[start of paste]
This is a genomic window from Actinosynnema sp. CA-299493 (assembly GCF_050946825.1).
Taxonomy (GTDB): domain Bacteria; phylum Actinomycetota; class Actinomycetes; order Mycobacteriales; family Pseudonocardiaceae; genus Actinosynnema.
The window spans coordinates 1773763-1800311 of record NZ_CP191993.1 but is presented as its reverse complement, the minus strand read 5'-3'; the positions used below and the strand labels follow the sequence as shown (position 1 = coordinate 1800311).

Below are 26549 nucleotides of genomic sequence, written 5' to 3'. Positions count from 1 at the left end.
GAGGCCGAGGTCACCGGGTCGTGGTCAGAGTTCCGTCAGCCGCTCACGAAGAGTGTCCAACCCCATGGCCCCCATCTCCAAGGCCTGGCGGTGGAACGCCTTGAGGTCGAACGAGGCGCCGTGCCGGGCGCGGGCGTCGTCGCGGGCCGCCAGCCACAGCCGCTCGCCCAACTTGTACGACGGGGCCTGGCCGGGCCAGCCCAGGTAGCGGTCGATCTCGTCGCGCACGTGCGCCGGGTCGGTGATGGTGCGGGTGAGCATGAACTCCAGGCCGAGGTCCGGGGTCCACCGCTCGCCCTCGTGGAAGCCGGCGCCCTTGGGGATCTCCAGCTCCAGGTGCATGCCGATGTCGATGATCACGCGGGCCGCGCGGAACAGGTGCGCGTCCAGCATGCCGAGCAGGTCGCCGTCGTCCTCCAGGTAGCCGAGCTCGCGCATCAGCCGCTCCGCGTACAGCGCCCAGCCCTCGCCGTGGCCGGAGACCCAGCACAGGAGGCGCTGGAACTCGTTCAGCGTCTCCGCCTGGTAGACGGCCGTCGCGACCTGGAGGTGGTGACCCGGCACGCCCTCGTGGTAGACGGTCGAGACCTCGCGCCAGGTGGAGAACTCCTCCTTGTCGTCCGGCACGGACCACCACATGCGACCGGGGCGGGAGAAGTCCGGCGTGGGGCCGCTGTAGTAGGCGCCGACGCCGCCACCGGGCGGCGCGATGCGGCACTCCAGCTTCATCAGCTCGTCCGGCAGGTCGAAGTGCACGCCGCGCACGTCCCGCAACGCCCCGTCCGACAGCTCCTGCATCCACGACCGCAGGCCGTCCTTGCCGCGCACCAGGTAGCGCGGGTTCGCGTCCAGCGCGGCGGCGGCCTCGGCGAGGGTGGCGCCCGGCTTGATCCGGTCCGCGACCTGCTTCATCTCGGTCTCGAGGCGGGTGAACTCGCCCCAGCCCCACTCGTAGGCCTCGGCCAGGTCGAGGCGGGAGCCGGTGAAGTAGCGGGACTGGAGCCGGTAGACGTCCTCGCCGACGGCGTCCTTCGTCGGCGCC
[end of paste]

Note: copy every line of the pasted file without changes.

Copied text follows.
This is a genomic window from Actinosynnema sp. CA-299493 (assembly GCF_050946825.1).
Taxonomy (GTDB): domain Bacteria; phylum Actinomycetota; class Actinomycetes; order Mycobacteriales; family Pseudonocardiaceae; genus Actinosynnema.
The window spans coordinates 1773763-1800311 of record NZ_CP191993.1 but is presented as its reverse complement, the minus strand read 5'-3'; the positions used below and the strand labels follow the sequence as shown (position 1 = coordinate 1800311).

Below are 26549 nucleotides of genomic sequence, written 5' to 3'. Positions count from 1 at the left end.
GAGGCCGAGGTCACCGGGTCGTGGTCAGAGTTCCGTCAGCCGCTCACGAAGAGTGTCCAACCCCATGGCCCCCATCTCCAAGGCCTGGCGGTGGAACGCCTTGAGGTCGAACGAGGCGCCGTGCCGGGCGCGGGCGTCGTCGCGGGCCGCCAGCCACAGCCGCTCGCCCAACTTGTACGACGGGGCCTGGCCGGGCCAGCCCAGGTAGCGGTCGATCTCGTCGCGCACGTGCGCCGGGTCGGTGATGGTGCGGGTGAGCATGAACTCCAGGCCGAGGTCCGGGGTCCACCGCTCGCCCTCGTGGAAGCCGGCGCCCTTGGGGATCTCCAGCTCCAGGTGCATGCCGATGTCGATGATCACGCGGGCCGCGCGGAACAGGTGCGCGTCCAGCATGCCGAGCAGGTCGCCGTCGTCCTCCAGGTAGCCGAGCTCGCGCATCAGCCGCTCCGCGTACAGCGCCCAGCCCTCGCCGTGGCCGGAGACCCAGCACAGGAGGCGCTGGAACTCGTTCAGCGTCTCCGCCTGGTAGACGGCCGTCGCGACCTGGAGGTGGTGACCCGGCACGCCCTCGTGGTAGACGGTCGAGACCTCGCGCCAGGTGGAGAACTCCTCCTTGTCGTCCGGCACGGACCACCACATGCGACCGGGGCGGGAGAAGTCCGGCGTGGGGCCGCTGTAGTAGGCGCCGACGCCGCCACCGGGCGGCGCGATGCGGCACTCCAGCTTCATCAGCTCGTCCGGCAGGTCGAAGTGCACGCCGCGCACGTCCCGCAACGCCCCGTCCGACAGCTCCTGCATCCACGACCGCAGGCCGTCCTTGCCGCGCACCAGGTAGCGCGGGTTCGCGTCCAGCGCGGCGGCGGCCTCGGCGAGGGTGGCGCCCGGCTTGATCCGGTCCGCGACCTGCTTCATCTCGGTCTCGAGGCGGGTGAACTCGCCCCAGCCCCACTCGTAGGCCTCGGCCAGGTCGAGGCGGGAGCCGGTGAAGTAGCGGGACTGGAGCCGGTAGACGTCCTCGCCGACGGCGTCCTTCGTCGGCGCC